2. J. Sinden, et. al., “The economic impact of weeds in Australia,” Technical Series # 8, Cooperate Research Centre for Australian Weed Management, February 2004.

].

Current precision spraying technology [3

3. NTech Industries, “WeedSeeker: Concept,” http://www.ntechindustries.com/concept.html.

] lacks selectivity in that it considers everything but soil as a spray target. Before scanning the field, the device is calibrated by scanning a sample of the field’s soil. Once the reflected intensity reading of the soil scan is recorded, any object in the field which does not have the same intensity reading will be sprayed upon – the object does not even necessarily have to be a plant.

Another major drawback in research conducted thus far regarding spectral discrimination is the use of tungsten halogen flood lamps or light emitting diodes (LEDs) to illuminate the vegetation from above [4

4. N.Z. Wang, F.E Dowell, Y Sun, and D.E Peterson, “Design of an Optical Weed Sensor Using Plant Spectral Characteristics,” ASAE Trans. , 44, 409–419 (2001).

, 5

5. Wang, N Zhang, F.E Dowell, Y Sun, and D.E Peterson, “Testing of a Spectral-based Weed Sensor,” American Society of Agricultural Engineers (2000).

]. The divergence of LED illumination causes weak side lobes in the radiation pattern. This means that there is little chance of a fine weed leaf being detected if it does not fall in the most concentrated area of LED illumination due to weak backscattered light.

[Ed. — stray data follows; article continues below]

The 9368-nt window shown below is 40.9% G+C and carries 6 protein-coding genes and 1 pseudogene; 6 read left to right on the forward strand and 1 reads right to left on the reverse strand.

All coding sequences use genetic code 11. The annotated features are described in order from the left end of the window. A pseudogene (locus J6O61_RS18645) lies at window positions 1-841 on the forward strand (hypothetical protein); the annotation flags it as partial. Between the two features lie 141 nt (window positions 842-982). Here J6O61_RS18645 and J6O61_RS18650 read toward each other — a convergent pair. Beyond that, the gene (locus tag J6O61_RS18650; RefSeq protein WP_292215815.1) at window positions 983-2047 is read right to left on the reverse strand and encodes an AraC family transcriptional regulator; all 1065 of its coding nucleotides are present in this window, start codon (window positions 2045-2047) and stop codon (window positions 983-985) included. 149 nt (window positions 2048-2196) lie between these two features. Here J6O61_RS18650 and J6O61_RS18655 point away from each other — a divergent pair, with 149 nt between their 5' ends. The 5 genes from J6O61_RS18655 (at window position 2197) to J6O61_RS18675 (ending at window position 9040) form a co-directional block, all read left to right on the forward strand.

Finally, current commercial devices use only two wavelengths in the red and near infrared bands to illuminate vegetation [3

3. NTech Industries, “WeedSeeker: Concept,” http://www.ntechindustries.com/concept.html.

, 6–8

6. J. Beck and T. Vyse, “Structure and method for differentiating one object from another object,” U.S. Patent 5 296 702, March 22, 1994.

]. By using more wavelengths at points in the spectrum where plants show different optical characteristics in terms of reflected intensity, more precise discrimination can be accomplished. Hyperspectral analysis of weeds and crops has been carried out from an aerial platform, and results show that for classifying 5 predetermined weed species, the overall accuracies increased from 56% for 3 bands, to 72% for 7 bands, to 90% for 13 bands, to 98% for 22 bands. For classifying 6 crop species, the overall accuracies increased from 48% for the 3 bands, to 81% for 7 bands, to 87% for 13 bands to 90% for 22 bands [9

9. P.S Thankabail, E. A. Enclona, M. S. Ashton, and B. Van Der Meer, “Accuracy assessments of hyperspectral waveband performance for vegetation analysis applications,” Remote. Sens. Environ. , 91, 354–376 (2004). [CrossRef]